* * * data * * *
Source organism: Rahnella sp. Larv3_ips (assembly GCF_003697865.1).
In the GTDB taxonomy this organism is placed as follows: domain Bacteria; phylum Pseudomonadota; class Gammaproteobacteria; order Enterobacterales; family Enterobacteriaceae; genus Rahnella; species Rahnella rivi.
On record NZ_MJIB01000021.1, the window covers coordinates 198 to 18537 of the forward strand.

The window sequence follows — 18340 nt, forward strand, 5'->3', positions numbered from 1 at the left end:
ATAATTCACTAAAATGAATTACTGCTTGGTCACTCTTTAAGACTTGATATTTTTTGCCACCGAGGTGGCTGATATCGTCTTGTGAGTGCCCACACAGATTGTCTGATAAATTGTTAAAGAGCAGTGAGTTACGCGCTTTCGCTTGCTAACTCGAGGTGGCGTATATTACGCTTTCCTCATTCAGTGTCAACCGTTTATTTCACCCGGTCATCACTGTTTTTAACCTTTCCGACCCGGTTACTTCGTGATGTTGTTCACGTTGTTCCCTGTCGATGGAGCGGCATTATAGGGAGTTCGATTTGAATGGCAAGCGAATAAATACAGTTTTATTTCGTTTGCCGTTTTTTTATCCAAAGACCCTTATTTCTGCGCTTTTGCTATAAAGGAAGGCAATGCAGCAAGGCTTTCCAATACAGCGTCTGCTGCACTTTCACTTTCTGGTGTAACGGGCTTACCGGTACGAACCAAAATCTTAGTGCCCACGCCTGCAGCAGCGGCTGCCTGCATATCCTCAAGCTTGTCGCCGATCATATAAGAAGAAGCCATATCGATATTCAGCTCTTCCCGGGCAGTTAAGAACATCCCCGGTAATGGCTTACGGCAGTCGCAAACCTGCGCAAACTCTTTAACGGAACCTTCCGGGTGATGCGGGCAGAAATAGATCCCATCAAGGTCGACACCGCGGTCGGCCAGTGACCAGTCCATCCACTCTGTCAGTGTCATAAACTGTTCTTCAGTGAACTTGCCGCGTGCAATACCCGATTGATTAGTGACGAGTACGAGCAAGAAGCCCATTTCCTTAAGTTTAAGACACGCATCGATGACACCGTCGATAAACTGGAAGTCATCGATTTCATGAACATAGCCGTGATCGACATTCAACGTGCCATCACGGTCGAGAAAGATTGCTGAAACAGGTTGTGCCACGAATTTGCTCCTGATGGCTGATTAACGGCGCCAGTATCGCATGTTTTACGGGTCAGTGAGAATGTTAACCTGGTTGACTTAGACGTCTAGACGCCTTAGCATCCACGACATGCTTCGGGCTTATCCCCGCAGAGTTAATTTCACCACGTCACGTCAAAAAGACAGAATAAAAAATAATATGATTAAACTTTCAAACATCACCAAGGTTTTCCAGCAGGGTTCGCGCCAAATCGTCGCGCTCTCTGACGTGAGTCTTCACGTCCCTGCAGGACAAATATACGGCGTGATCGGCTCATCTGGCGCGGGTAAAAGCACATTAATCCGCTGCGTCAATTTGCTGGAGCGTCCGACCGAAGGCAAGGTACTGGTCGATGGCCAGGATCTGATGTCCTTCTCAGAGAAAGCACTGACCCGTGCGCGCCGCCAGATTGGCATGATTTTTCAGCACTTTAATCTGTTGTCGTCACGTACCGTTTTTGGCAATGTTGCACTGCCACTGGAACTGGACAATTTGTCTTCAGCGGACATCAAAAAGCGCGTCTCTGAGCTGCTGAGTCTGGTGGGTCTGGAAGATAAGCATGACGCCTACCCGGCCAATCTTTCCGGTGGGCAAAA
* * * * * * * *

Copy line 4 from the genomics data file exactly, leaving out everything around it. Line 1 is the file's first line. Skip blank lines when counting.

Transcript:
The window sequence follows — 18340 nt, forward strand, 5'->3', positions numbered from 1 at the left end: